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Chicago maritime injury lawyersWorkers in the United States are usually eligible to receive certain benefits if they are injured while on the job. Workers’ compensation will typically cover a person’s medical treatment and the loss of income they have experienced due to a workplace injury, and an employee will be eligible for these benefits no matter who was responsible for the injury. However, injury cases can become more complicated for those who work on boats. A different set of laws, known as maritime law or admiralty law, apply in cases involving offshore injuries, and workers who have been injured will want to be sure to work with an attorney who understands the unique legal issues involved in their case.

Receiving Compensation for Maritime Injuries

Even though maritime law usually applies to vessels that operate away from the shores of the United States, there are a large number of people in the Chicago area and throughout the state of Illinois who may be affected by these laws. In addition to shipping on Lake Michigan and throughout the Great Lakes, commercial vessels also regularly operate on the Chicago River, the Des Plaines River, and the Mississippi River, and anyone injured while working on these boats will want to understand their legal options.

The Jones Act is one of the key laws that apply to work-related injuries on boats. Under this law, a “seaman” can pursue a negligence claim against their employer if they were injured or contracted an illness during the course of their work. To be considered a seaman, a person must work on a vessel while it is in navigation, and they must contribute to the function or mission of the vessel. Usually, only members of a boat’s crew will be considered seamen. Land-based workers, such as harbor workers or longshoremen, will not be eligible for compensation under the Jones Act; instead, they will typically be able to receive compensation under the Longshore and Harbor Workers Compensation Act (LHWCA).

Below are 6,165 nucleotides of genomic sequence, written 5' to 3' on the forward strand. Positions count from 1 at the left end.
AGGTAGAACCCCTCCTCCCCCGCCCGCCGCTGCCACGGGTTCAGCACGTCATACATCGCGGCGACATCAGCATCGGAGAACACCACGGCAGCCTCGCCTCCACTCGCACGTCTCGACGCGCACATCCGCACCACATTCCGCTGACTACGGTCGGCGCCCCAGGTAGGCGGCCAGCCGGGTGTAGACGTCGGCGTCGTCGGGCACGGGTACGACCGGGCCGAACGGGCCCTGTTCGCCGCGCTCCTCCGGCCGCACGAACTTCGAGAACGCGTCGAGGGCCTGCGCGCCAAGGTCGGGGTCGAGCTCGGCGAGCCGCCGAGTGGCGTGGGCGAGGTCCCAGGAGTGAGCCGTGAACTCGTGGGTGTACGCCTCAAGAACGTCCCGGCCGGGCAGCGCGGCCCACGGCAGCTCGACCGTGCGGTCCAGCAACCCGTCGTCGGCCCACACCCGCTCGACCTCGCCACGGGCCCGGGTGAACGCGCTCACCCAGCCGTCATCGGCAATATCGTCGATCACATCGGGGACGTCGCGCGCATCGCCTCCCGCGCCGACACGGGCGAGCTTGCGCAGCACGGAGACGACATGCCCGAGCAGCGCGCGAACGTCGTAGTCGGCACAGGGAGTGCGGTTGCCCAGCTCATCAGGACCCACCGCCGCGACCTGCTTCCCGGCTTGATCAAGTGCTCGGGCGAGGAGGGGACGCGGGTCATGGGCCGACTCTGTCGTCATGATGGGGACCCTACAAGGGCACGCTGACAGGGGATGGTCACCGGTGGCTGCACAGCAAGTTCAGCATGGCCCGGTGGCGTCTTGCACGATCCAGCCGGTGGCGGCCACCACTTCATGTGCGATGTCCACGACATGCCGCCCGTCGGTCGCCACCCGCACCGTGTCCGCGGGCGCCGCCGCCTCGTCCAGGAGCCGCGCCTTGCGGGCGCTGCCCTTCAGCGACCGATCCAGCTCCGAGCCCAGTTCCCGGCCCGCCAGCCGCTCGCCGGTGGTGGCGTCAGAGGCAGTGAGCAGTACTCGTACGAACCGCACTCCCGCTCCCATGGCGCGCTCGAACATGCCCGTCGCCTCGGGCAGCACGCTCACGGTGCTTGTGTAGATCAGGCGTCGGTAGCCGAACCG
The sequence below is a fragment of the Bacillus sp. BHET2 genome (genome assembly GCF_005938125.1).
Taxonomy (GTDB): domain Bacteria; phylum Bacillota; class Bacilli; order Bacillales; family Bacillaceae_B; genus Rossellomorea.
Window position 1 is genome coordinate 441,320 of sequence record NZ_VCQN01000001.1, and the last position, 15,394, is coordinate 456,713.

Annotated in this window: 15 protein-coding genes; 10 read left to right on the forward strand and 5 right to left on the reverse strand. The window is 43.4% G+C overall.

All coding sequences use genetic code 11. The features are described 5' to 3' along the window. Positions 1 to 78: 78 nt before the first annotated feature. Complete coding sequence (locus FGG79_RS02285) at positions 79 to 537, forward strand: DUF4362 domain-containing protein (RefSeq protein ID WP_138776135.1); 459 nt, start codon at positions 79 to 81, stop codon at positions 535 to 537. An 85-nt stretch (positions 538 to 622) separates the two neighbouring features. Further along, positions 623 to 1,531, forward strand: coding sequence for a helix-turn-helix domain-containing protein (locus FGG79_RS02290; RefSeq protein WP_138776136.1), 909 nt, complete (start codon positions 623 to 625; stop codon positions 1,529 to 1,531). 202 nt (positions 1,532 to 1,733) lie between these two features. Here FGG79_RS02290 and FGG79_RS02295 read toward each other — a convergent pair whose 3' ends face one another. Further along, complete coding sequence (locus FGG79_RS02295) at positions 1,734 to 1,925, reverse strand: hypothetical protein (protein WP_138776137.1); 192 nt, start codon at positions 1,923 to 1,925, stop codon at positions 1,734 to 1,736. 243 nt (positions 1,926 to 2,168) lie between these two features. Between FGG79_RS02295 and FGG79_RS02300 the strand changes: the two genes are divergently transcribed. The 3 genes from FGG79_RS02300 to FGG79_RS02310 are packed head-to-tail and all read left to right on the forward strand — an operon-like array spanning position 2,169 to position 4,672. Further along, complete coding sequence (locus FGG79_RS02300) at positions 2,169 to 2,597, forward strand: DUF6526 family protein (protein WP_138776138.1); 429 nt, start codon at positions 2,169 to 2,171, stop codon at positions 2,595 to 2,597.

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Chicago workers’ compensation lawyer coronavirus COVID-19The coronavirus pandemic has affected nearly every aspect of our lives. Stay-at-home orders have required many people to minimize contact with others in order to avoid becoming infected or spreading the disease. However, many workers at “essential businesses” have been required to risk exposure, and doctors and nurses, as well as employees at grocery stores, restaurants, and other important areas of the economy, have bravely placed themselves in harm’s way to ensure that others receive the care and services they need. Even when precautions are taken to minimize the risk of infection for these workers, some have contracted COVID-19, and they and their families are likely wondering about whether they will be able to receive workers’ compensation or if they have other legal options to address the harm they have experienced.

Recent Lawsuits Demonstrate the Difficulties Faced by Workers

Many employees of essential businesses are concerned about the possibility that they may be exposed to the coronavirus, become ill, or pass the infection to family members. In some cases, workers have experienced significant harm or died after contracting COVID-19. On April 6, 2020, the estate of a man who worked at a Walmart Supercenter in Cook County filed a wrongful death lawsuit against Walmart after the man died from complications related to COVID-19. The lawsuit alleges that Walmart acted negligently in a variety of ways, including failing to properly disinfect the store, provide employees with personal protective equipment, follow social distancing guidelines, or evaluate and respond to employees who showed symptoms of infection.